Honestly, sometimes I regret not continuing my daily updates. Where we were last time? The Tweede Kamer was about to interrogate former investigators Annemarie Jorritsma (VVD) and Kajsa Ollongren (D66) about the “position elsewhere” comment in relation to Pieter Omtzigt (CDA). This session took place less than a week ago, but so much has happened since then it feels much longer.
What it all came down to was who said “position elsewhere” in relation to Omtzigt (all other controversial comments were eventually set aside). No one could remember, so the Tweede Kamer demanded to see all notes from the investigation process. Some notes were produced, but not as many as the Kamer expected, so the demand was renewed. It took so long to gather the information that the plenary session had to be adjourned until the next day, much to the disgust of many of the parties in the chamber.
Long story short: it was Mark Rutte. From a more detailed transcript of proceedings came his line: “you have to do something with Omtzigt: make him a minister”. This was presumably the comment which it turned out a note-taker present had translated to a “position elsewhere” for Omtzigt. The problem was, Rutte had been asked in front of cameras the week before whether he’d mentioned Pieter Omtzigt at all during his discussions with the investigators. He claimed not to have done so, and now this was exposed as being incorrect.
A lengthy and occasionally fierce debate in the Tweede Kamer ensued, which wasn’t resolved until 3am Friday morning. News reports had fun making a supercut of the number of times Rutte denied lying in relation to not having made comments about Omtzigt, insisting it was a simple case of him having forgotten. The problem with this, as illustrated by Jesse Klaver (GroenLinks), is that Rutte has a history of having a faulty memory in delicate situations, most recently before this in relation to the childcare benefits scandal.
The end result was while a motion of censure against Rutte for his behaviour during the investigation phase was passed with only the VVD voting against, the motion of no-confidence which would have removed him as Prime Minister failed, due to the decision of D66, CDA and the ChristenUnie to join the VVD in voting against it.
So here’s the situation:
1) The VVD appear firm in their support for Rutte. They have good reason for this: 1.9 million people voted directly for him just a few weeks ago, as he led the VVD to it’s fourth successive election as the largest party in the country. There’s no obvious successor, and the party just spent the entire election campaign promoting a vote for “Mark Rutte” rather than a vote for “the VVD”. Across all the news bulletins and talk shows, various VVD establishment figures (former minister Henk Kamp seems to be popping up a lot) have expressed their full support for Rutte, suggesting a carefully co-ordinated plan to make sure no one doubts the party’s resolve in this matter.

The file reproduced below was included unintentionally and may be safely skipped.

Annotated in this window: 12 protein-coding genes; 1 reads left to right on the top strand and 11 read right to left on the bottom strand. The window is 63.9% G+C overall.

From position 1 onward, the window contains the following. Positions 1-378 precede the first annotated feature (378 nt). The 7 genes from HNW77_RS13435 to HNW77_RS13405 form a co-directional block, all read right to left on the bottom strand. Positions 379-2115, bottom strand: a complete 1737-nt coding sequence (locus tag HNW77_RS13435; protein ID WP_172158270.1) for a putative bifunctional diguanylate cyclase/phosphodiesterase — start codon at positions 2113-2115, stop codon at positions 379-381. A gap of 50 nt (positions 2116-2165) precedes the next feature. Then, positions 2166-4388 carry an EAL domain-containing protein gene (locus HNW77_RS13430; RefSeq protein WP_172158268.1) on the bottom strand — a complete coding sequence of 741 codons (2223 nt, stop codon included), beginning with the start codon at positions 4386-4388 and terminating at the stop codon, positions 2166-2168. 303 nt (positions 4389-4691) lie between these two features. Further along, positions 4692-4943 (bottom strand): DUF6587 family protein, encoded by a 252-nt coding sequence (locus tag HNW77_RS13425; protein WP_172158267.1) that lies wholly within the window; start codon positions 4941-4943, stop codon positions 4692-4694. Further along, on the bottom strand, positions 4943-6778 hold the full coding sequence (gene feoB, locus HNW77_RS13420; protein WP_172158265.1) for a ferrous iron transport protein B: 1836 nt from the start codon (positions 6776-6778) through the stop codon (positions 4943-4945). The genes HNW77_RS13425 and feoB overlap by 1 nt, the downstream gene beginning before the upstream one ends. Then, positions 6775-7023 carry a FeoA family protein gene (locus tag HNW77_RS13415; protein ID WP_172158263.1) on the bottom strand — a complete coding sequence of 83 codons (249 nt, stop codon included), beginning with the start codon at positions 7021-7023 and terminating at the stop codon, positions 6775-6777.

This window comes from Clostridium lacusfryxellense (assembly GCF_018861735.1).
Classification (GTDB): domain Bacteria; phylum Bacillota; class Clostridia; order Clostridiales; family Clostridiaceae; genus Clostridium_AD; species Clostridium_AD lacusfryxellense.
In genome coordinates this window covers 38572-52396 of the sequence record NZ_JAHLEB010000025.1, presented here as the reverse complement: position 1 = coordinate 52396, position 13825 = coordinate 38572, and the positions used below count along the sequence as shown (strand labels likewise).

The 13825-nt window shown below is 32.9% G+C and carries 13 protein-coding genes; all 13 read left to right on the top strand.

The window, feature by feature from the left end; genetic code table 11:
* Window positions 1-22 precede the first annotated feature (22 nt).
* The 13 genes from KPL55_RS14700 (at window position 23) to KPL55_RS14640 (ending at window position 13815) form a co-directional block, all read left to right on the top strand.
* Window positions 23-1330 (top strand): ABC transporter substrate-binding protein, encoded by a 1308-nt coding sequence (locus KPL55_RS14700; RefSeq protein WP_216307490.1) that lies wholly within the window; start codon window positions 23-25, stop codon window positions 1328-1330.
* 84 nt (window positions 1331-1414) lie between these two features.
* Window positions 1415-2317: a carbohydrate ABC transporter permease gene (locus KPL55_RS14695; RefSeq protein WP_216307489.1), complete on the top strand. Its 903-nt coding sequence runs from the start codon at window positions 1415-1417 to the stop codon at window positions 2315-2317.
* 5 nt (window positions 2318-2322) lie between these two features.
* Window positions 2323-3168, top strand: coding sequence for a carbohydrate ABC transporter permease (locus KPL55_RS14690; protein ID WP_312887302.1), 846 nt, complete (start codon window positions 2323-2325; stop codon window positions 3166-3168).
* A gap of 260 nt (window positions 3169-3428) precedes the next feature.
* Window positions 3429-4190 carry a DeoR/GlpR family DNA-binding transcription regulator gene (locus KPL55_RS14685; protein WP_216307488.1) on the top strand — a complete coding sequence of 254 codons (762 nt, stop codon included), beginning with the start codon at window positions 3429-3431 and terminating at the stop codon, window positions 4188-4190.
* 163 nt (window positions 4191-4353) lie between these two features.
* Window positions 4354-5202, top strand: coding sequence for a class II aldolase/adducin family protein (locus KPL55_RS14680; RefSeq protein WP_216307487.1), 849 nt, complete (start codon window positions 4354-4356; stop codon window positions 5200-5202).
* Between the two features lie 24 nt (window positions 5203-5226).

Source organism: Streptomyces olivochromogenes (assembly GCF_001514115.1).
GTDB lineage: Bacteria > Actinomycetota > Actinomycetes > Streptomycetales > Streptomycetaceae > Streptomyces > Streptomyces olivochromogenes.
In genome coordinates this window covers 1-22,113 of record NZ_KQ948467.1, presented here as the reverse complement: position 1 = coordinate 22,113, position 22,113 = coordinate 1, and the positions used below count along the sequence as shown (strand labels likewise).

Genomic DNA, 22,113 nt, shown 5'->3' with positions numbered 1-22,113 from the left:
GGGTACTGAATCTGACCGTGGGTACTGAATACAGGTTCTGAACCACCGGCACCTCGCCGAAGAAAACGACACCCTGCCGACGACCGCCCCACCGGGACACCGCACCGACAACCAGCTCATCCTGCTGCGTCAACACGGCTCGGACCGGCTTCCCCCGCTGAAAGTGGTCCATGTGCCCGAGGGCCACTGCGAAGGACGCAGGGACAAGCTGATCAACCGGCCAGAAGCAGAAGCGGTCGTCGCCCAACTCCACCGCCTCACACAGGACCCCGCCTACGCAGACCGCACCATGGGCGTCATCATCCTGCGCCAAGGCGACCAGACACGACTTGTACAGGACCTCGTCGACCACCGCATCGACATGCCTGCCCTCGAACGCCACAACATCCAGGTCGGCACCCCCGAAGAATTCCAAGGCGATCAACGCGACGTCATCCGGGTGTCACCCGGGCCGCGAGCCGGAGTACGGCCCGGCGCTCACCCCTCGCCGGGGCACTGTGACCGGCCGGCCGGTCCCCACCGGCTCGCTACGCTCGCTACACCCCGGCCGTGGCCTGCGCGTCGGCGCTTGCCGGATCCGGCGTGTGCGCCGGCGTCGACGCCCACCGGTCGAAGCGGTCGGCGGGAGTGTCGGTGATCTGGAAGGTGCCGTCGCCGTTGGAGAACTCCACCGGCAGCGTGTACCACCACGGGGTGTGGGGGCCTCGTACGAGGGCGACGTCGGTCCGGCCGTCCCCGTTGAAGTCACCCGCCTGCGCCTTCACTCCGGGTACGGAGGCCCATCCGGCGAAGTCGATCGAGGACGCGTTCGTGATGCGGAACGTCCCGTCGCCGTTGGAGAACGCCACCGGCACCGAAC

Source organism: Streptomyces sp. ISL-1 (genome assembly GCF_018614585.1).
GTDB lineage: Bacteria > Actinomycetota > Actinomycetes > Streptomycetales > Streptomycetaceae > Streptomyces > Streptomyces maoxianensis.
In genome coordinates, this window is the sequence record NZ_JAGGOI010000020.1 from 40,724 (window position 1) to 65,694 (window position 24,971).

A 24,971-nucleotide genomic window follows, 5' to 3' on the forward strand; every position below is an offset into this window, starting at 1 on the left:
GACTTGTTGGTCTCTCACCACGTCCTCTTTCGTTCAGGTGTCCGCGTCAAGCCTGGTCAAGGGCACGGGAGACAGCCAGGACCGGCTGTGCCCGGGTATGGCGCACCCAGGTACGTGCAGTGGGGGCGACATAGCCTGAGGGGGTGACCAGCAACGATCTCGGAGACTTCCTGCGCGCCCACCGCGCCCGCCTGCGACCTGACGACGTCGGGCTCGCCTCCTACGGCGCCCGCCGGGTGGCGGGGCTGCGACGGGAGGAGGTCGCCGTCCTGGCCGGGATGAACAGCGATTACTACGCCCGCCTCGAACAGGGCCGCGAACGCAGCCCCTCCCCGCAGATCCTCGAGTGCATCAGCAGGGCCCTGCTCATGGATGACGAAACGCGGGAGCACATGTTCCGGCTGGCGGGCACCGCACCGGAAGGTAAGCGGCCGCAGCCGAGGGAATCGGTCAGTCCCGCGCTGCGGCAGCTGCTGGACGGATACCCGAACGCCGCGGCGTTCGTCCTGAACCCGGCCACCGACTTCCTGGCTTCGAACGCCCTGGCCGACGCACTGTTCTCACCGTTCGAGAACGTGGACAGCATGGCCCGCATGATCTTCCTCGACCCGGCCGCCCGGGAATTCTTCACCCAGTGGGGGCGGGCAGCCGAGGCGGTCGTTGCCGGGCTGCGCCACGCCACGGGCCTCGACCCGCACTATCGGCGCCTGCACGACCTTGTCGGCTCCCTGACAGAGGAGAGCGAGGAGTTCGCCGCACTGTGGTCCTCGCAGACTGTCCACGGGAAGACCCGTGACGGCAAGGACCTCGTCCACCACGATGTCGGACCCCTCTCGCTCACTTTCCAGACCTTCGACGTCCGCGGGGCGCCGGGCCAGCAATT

2) As mentioned above, all parties except for the VVD, CDA, D66 and ChristenUnie supported a motion of no-confidence in Rutte. It would be bizarre and quite frankly, a blow to their credibility if one of these other parties suddenly turned around and decided to work with Rutte in a new government after all. The ChristenUnie has since said that even though they voted against no-confidence, they will not enter a new coalition with Rutte at the helm.
3) This leaves the VVD, D66 and CDA – together they have 73 seats, so they could put together a minority government and seek out parties to make up the numbers for each piece of legislation. Not ideal, but not impossible either. This assumes the CDA decides to play along – they could well decide that opposition is more appealing, leaving the VVD and D66 with their combined 58 seats to find those extra 18 MPs each time.
4) While sending the VVD to the opposition benches might be tempting, it is also a recipe for new elections within the next few months – although increasingly this looks like the most likely outcome anyway. Sigrid Kaag (D66) would be the obvious choice for Prime Minister if Rutte and the VVD were pushed to the side, but she would have to deal with a rainbow coalition of at least seven parties from all parts of the political spectrum. I highly doubt this is what Kaag imagined when she spoke of her ambition to become the first woman Prime Minister.
What’s next? The caretaker government will continue as is for now. Tamara van Ark (VVD) and Wouter Koolmees (D66) have been set aside as investigators – in fact, this entire phase will be skipped, given that everything is already out in the open anyway. Instead, as I finish this post, the Tweede Kamer is poised to appoint Herman Tjeenk Willink as mediator to begin coalition negotiations. Tjeenk Willink was a PvdA Senator during the late 80s and most of the 90s. He assisted as mediator in the formation of the Rutte I and Rutte III cabinets and so knows how to handle these delicate situations. And if none of this works? Back to the polls. But we’re not there yet.